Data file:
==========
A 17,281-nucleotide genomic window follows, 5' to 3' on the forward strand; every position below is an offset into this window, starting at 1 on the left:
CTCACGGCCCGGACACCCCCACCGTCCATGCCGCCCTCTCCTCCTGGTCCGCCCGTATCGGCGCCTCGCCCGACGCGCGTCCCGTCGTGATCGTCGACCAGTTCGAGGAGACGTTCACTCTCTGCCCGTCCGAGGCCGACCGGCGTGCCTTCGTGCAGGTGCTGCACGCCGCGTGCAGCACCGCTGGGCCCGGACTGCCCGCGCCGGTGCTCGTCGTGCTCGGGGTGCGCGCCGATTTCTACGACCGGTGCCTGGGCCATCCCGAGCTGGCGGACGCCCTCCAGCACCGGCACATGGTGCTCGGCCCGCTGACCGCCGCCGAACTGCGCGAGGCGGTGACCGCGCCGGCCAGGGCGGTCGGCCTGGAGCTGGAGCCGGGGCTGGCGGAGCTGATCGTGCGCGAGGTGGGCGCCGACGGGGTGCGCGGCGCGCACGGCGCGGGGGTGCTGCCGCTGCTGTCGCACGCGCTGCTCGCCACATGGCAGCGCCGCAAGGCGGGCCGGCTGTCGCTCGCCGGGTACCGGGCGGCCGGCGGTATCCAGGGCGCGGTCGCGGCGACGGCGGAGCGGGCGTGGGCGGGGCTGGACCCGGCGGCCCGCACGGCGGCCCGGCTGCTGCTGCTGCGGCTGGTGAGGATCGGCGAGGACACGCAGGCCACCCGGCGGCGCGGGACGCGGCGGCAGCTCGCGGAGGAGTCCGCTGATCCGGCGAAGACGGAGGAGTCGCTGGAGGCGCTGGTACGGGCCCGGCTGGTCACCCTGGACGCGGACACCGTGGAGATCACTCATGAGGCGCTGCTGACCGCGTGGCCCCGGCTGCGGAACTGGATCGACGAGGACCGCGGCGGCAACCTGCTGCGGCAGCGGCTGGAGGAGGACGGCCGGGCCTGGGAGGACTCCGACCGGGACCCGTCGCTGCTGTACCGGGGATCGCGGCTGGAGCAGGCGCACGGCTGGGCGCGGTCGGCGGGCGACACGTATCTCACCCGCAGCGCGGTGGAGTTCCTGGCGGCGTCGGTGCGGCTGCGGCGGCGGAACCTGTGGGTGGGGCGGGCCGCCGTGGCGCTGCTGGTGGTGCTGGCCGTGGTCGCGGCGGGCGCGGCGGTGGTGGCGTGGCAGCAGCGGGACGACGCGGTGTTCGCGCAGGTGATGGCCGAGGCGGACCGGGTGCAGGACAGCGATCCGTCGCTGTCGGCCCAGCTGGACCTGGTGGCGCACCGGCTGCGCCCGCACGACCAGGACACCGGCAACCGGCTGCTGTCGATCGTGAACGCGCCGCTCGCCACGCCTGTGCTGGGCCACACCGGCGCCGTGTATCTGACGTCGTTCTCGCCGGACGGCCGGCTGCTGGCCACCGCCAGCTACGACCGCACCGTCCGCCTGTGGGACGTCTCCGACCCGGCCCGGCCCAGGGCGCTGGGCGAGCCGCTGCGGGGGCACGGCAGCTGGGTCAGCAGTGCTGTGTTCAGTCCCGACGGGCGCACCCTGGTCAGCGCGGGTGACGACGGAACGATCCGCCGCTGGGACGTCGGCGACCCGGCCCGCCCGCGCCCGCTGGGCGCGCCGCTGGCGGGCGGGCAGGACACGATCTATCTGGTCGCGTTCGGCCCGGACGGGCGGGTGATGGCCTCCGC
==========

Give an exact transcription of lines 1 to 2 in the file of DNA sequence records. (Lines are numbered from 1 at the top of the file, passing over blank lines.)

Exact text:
A 17,281-nucleotide genomic window follows, 5' to 3' on the forward strand; every position below is an offset into this window, starting at 1 on the left:
CTCACGGCCCGGACACCCCCACCGTCCATGCCGCCCTCTCCTCCTGGTCCGCCCGTATCGGCGCCTCGCCCGACGCGCGTCCCGTCGTGATCGTCGACCAGTTCGAGGAGACGTTCACTCTCTGCCCGTCCGAGGCCGACCGGCGTGCCTTCGTGCAGGTGCTGCACGCCGCGTGCAGCACCGCTGGGCCCGGACTGCCCGCGCCGGTGCTCGTCGTGCTCGGGGTGCGCGCCGATTTCTACGACCGGTGCCTGGGCCATCCCGAGCTGGCGGACGCCCTCCAGCACCGGCACATGGTGCTCGGCCCGCTGACCGCCGCCGAACTGCGCGAGGCGGTGACCGCGCCGGCCAGGGCGGTCGGCCTGGAGCTGGAGCCGGGGCTGGCGGAGCTGATCGTGCGCGAGGTGGGCGCCGACGGGGTGCGCGGCGCGCACGGCGCGGGGGTGCTGCCGCTGCTGTCGCACGCGCTGCTCGCCACATGGCAGCGCCGCAAGGCGGGCCGGCTGTCGCTCGCCGGGTACCGGGCGGCCGGCGGTATCCAGGGCGCGGTCGCGGCGACGGCGGAGCGGGCGTGGGCGGGGCTGGACCCGGCGGCCCGCACGGCGGCCCGGCTGCTGCTGCTGCGGCTGGTGAGGATCGGCGAGGACACGCAGGCCACCCGGCGGCGCGGGACGCGGCGGCAGCTCGCGGAGGAGTCCGCTGATCCGGCGAAGACGGAGGAGTCGCTGGAGGCGCTGGTACGGGCCCGGCTGGTCACCCTGGACGCGGACACCGTGGAGATCACTCATGAGGCGCTGCTGACCGCGTGGCCCCGGCTGCGGAACTGGATCGACGAGGACCGCGGCGGCAACCTGCTGCGGCAGCGGCTGGAGGAGGACGGCCGGGCCTGGGAGGACTCCGACCGGGACCCGTCGCTGCTGTACCGGGGATCGCGGCTGGAGCAGGCGCACGGCTGGGCGCGGTCGGCGGGCGACACGTATCTCACCCGCAGCGCGGTGGAGTTCCTGGCGGCGTCGGTGCGGCTGCGGCGGCGGAACCTGTGGGTGGGGCGGGCCGCCGTGGCGCTGCTGGTGGTGCTGGCCGTGGTCGCGGCGGGCGCGGCGGTGGTGGCGTGGCAGCAGCGGGACGACGCGGTGTTCGCGCAGGTGATGGCCGAGGCGGACCGGGTGCAGGACAGCGATCCGTCGCTGTCGGCCCAGCTGGACCTGGTGGCGCACCGGCTGCGCCCGCACGACCAGGACACCGGCAACCGGCTGCTGTCGATCGTGAACGCGCCGCTCGCCACGCCTGTGCTGGGCCACACCGGCGCCGTGTATCTGACGTCGTTCTCGCCGGACGGCCGGCTGCTGGCCACCGCCAGCTACGACCGCACCGTCCGCCTGTGGGACGTCTCCGACCCGGCCCGGCCCAGGGCGCTGGGCGAGCCGCTGCGGGGGCACGGCAGCTGGGTCAGCAGTGCTGTGTTCAGTCCCGACGGGCGCACCCTGGTCAGCGCGGGTGACGACGGAACGATCCGCCGCTGGGACGTCGGCGACCCGGCCCGCCCGCGCCCGCTGGGCGCGCCGCTGGCGGGCGGGCAGGACACGATCTATCTGGTCGCGTTCGGCCCGGACGGGCGGGTGATGGCCTCCGC